Karan Johar

Filmmaker Karan Johar speaks to the media during the promotion of his upcoming film "Ittefaq" in Mumbai on Oct. 30, 2017. “Ittefaq” is the remake of 1969 thriller of the same name starring Rajesh Khanna. (IANS photo)

MUMBAI—He clearly cannot resist it: at the first-ever press meet of “Ittefaq” at the Taj Land’s End hotel Oct. 30, emcee-cum-film’s co-producer Karan Johar could not resist his now-favorite topic: nepotism! So when Shah Rukh Khan (also a co-producer) and Sidharth Malhotra flanked everyone on the dais (Akshaye Khanna, Sonakshi Sinha, Johar, director Abhay Chopra, producer Kapil Chopra), Johar spontaneously quipped, “The two corners of this stage represent non-nepotistic people. In between are we ambassadors of nepotism! It shows how we co-exist so well in this industry!”

Just before the thank-you speech, in the end, Johar also called Renu Ravi Chopra, now the matriarch of BR Studios (the new name of BR Films today) on to the stage.

Shah Rukh Khan, in turn, quipped that Johar was calling the media “like my family” only because of vested interests when he needed them – Johar had requested the media not to reveal the murderer after watching the film! Earlier, talking about their relationship over more than 20 years, Johar wondered why their friendship had to be explained now and then – they had made ten movies together, not all as actor and director.

Khan again quipped, “I see us making films together in some capacity even at the age of 107! Our friendship is unconditional. Karan has on-off relationships with different people at different times, but we remain, friends, even if I may be working with someone he hates at any given time!”

Both of them raved about the new Chopra kids and their mother’s warmth. As co-producers (under Red Chillies Entertainment and Dharma Productions) with a literal legacy like BR Films, the common decision not to promote “Ittefaq” was agreed upon so that there was no chance of an accidental disclosure of the suspense and also because there could be very little to talk about a thriller.

Sinha gushed that it was “great!” that there was nothing like promotions here as mostly they were more difficult to do than the film itself. Sidharth Malhotra stated that he felt lost – this is his first film without the need to travel around the country and “dance at malls and meet people,” as Johar put it.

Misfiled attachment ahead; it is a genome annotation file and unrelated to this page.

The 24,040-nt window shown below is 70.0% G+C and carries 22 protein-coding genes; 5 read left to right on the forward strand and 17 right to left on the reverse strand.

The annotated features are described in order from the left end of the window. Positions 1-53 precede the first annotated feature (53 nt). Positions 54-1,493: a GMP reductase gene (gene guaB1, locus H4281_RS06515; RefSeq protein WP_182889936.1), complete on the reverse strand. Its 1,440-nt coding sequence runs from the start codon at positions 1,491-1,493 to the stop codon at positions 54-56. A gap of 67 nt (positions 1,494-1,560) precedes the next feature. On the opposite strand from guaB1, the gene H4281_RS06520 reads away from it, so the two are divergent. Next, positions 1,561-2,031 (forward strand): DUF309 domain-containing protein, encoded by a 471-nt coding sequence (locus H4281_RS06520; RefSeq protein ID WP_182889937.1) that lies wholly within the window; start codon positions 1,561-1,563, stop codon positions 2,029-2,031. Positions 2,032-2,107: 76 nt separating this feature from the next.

Johar stated that due to this, Malhotra, Sinha and Khanna bonded strongly even after the shoot was over. He raved about Khanna’s acting talent and Khanna, obviously in the mood, mock-growled, “But you have never taken me!” Johar then pacified him by reminding the actor that he had turned down the cop’s role in Johar’s production “Kurbaan” many years back!

India-West wondered why on the posters, the first two letters, “IT” were written in blood-red while “TEFAQ” was in white. Johar answered that this was publicist Rahul Nanda’s idea to emphasize the English word “It” because it (the story) happened in one night!

The word means ‘coincidence’ and when asked to talk about a real coincidence in their lives connected with their film; all three stars had their answers ready. The original “Ittefaq” (1969) was first offered to then-newcomer Shatrughan Sinha, Sinha’s dad, who turned it down as he was too busy. Her mother (Punam Chandiramani, then known as actress Komal) too had signed a BR Films project that never took off. So here she was, destined to do this film by completing the circle!

Khanna pointed out that his father Vinod Khanna had played a prominent role in Ravi Chopra’s debut film “Zameer,” and here he was doing the same in Chopra’s sons’ debut film. Malhotra stated, “Abhay and I had decided to work on this film many years ago, but it did not happen. Today, I am still in the film after the passage of time.” All three claimed that they had not watched the original 1969 trendsetter film starring Rajesh Khanna and Nanda.

Johar raved about the fearless courage of the Chopra brothers to take on a family classic directed 48 years ago by Yash Chopra for their grandfather B.R. Chopra, risking adverse comparisons. But Khan added that what sold for him about the script was the ingenuity – the core was followed, but there were significant changes and a whole lot of new characters. “It was actually like a new film!” said Khan.

A poll was taken online and even with the media attending the event on who was the murderer in the film and 31 percent opted for Sinha, with 23 percent saying it was someone other than Malhotra (28 percent) and Khanna (18 percent). After Johar announced the results, Sinha grumbled about being branded as a murderess by everyone when she was “so sweet!”

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